Many customers wonder how they should deal with the young generation of ‘digital natives’, who are used to doing everything digitally and find it completely normal to obtain personalised information which also looks great with one click of the button, explains Albers. “This makes things even more urgent when it comes to examining learning methods and developing approaches which match needs. That is why we employ smart developers as well as people who can bridge the gap to the customer and assess precisely what is required. Developments in this context move incredibly fast. It’s great to be able to support organisations in this way.”
Five important L&D trends according to Eefje Albers and Celine van Hulst
1. Personalised learning
There is a clear shift from the ‘one size fits all’ approach to an individualised and ‘on demand’ approach. Employees are increasingly seen as ‘learning consumers’ who are critical about what they need to learn and who benefit from a learning project which matches their own learning preferences and working situation.
On the basis of a personalised approach, the management of the learning process increasingly lies with the employee him/herself. He or she can decide which objectives he/she wishes to achieve and how, instead of this being decided for him/her. This makes the learning programme more effective but also more enjoyable for the employee.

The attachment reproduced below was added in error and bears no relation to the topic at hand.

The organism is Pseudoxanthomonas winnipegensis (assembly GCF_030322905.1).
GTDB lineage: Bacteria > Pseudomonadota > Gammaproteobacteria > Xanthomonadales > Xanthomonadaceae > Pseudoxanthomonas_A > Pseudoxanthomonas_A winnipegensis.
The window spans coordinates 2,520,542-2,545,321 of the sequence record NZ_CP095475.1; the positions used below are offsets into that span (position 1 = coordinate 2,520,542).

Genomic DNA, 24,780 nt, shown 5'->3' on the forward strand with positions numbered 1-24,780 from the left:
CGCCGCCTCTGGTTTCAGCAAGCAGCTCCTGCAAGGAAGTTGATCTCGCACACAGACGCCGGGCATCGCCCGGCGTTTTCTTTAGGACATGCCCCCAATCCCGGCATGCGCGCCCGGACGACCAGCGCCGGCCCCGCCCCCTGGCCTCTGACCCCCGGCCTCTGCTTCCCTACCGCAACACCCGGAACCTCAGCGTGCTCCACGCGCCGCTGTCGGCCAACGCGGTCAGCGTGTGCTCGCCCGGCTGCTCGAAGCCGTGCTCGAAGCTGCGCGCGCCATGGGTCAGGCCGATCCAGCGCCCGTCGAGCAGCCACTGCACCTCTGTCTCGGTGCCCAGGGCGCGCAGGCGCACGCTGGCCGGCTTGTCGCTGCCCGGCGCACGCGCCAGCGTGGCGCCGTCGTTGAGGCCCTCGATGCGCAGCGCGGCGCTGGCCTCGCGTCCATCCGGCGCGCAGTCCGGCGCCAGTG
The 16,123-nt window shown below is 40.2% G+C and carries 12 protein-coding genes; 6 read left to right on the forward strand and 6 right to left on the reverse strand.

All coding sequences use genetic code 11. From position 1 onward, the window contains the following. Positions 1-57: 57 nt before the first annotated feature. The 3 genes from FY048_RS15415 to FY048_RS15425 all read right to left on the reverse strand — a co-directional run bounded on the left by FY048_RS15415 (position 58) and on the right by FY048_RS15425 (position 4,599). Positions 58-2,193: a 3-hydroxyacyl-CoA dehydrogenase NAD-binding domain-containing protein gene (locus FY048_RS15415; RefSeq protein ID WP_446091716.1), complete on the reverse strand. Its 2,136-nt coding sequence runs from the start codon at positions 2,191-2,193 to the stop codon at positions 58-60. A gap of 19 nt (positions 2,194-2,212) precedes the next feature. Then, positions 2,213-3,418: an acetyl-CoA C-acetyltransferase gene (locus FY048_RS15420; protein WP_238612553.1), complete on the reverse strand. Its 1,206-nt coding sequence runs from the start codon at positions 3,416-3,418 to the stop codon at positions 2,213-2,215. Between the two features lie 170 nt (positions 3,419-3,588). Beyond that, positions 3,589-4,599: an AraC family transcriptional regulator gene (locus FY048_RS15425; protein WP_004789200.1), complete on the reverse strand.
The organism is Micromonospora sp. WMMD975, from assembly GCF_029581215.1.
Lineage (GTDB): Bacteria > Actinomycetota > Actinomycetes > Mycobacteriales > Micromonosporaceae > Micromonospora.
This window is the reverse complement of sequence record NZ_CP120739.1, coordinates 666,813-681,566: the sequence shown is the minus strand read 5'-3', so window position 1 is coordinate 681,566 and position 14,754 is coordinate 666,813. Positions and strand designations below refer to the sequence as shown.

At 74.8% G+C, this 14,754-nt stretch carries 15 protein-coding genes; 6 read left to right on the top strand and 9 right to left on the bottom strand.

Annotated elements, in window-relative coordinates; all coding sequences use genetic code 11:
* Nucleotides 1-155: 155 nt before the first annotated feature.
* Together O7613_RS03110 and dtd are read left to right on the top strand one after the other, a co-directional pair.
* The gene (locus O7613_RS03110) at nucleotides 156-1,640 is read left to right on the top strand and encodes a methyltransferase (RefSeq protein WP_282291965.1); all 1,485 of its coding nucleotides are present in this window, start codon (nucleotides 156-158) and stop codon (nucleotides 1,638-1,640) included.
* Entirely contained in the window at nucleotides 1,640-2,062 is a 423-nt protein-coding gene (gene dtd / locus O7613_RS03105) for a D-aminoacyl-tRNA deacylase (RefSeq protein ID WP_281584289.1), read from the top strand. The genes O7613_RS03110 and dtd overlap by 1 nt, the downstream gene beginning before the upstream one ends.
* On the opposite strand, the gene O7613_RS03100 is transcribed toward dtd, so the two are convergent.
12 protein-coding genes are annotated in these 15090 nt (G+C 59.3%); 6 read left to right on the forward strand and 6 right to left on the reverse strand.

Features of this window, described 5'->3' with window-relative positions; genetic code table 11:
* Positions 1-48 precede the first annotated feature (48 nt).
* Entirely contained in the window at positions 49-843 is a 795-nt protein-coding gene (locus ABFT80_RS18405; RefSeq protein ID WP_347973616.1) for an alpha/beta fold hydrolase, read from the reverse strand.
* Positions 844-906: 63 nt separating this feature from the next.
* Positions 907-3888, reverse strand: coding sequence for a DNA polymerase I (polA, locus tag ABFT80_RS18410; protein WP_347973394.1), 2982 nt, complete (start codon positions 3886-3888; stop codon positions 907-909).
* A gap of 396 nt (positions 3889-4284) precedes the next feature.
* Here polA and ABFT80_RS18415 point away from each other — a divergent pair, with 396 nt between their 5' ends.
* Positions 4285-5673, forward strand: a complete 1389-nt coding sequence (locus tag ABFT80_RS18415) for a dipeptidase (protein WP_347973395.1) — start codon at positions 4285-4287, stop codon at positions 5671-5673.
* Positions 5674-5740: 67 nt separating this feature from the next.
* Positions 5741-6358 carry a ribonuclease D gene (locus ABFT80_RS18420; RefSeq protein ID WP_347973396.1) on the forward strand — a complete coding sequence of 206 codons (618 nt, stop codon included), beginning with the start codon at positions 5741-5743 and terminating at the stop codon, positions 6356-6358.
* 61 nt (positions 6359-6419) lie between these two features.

3. Gaining insights into talents and acting on this basis
Programmes for developing talent are becoming more advanced. This type of programme enables managers to identify talented individuals without just concentrating on performance, but by looking at their potential as well.
4. Letting learning connect into working practices
According to research by LinkedIn (2018), a lack of time is the main challenge when it comes to learning. Employees often indicate an ambition to learn but frequently add that this rarely happens due to working pressure. The solution, according to the same research, is to: ‘reduce the friction of learning’ by making learning relevant and offering it as and when the expertise is required. For example via material that is short, to-the-point and accessible via a mobile device.
5. Capitalising on intrinsic motivation
Capitalising on intrinsic motivation in order to stimulate behaviour is becoming increasingly popular. Gamification, i.e. the use of gaming elements in a non-gaming setting, is a great example of this. New behaviour is learned by ‘playing’.
Also read ‘Twenty-first century training and education - one size fits one’